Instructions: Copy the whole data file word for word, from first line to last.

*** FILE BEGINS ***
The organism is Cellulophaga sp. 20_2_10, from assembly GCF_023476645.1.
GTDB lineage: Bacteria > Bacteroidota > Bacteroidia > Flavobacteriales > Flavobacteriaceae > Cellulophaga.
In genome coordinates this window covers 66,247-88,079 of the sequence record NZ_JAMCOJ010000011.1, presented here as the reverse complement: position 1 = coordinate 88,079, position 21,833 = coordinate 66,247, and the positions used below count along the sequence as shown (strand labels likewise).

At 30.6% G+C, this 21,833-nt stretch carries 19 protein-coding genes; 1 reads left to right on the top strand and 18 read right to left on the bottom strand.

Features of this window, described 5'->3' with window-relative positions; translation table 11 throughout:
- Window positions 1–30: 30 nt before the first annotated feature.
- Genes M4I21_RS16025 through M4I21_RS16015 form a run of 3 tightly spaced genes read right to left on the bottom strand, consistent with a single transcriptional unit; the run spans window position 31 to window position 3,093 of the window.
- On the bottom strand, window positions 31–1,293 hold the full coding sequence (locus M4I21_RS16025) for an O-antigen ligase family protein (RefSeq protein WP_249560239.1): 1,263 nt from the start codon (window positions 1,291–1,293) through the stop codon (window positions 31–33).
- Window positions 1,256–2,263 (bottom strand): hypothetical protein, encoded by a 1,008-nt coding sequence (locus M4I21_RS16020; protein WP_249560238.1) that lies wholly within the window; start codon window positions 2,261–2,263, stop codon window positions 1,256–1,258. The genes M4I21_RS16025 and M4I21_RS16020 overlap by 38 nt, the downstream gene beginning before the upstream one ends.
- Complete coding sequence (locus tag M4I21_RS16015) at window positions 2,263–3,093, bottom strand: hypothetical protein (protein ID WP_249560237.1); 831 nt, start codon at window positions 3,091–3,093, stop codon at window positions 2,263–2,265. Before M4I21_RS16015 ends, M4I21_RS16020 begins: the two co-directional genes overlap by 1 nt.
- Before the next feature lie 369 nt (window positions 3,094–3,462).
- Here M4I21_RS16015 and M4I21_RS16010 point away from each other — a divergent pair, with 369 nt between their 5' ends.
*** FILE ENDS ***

The organism is Cellulophaga sp. 20_2_10, from assembly GCF_023476645.1.
GTDB lineage: Bacteria > Bacteroidota > Bacteroidia > Flavobacteriales > Flavobacteriaceae > Cellulophaga.
In genome coordinates this window covers 66,247-88,079 of the sequence record NZ_JAMCOJ010000011.1, presented here as the reverse complement: position 1 = coordinate 88,079, position 21,833 = coordinate 66,247, and the positions used below count along the sequence as shown (strand labels likewise).

At 30.6% G+C, this 21,833-nt stretch carries 19 protein-coding genes; 1 reads left to right on the top strand and 18 read right to left on the bottom strand.

Features of this window, described 5'->3' with window-relative positions; translation table 11 throughout:
- Window positions 1–30: 30 nt before the first annotated feature.
- Genes M4I21_RS16025 through M4I21_RS16015 form a run of 3 tightly spaced genes read right to left on the bottom strand, consistent with a single transcriptional unit; the run spans window position 31 to window position 3,093 of the window.
- On the bottom strand, window positions 31–1,293 hold the full coding sequence (locus M4I21_RS16025) for an O-antigen ligase family protein (RefSeq protein WP_249560239.1): 1,263 nt from the start codon (window positions 1,291–1,293) through the stop codon (window positions 31–33).
- Window positions 1,256–2,263 (bottom strand): hypothetical protein, encoded by a 1,008-nt coding sequence (locus M4I21_RS16020; protein WP_249560238.1) that lies wholly within the window; start codon window positions 2,261–2,263, stop codon window positions 1,256–1,258. The genes M4I21_RS16025 and M4I21_RS16020 overlap by 38 nt, the downstream gene beginning before the upstream one ends.
- Complete coding sequence (locus tag M4I21_RS16015) at window positions 2,263–3,093, bottom strand: hypothetical protein (protein ID WP_249560237.1); 831 nt, start codon at window positions 3,091–3,093, stop codon at window positions 2,263–2,265. Before M4I21_RS16015 ends, M4I21_RS16020 begins: the two co-directional genes overlap by 1 nt.
- Before the next feature lie 369 nt (window positions 3,094–3,462).
- Here M4I21_RS16015 and M4I21_RS16010 point away from each other — a divergent pair, with 369 nt between their 5' ends.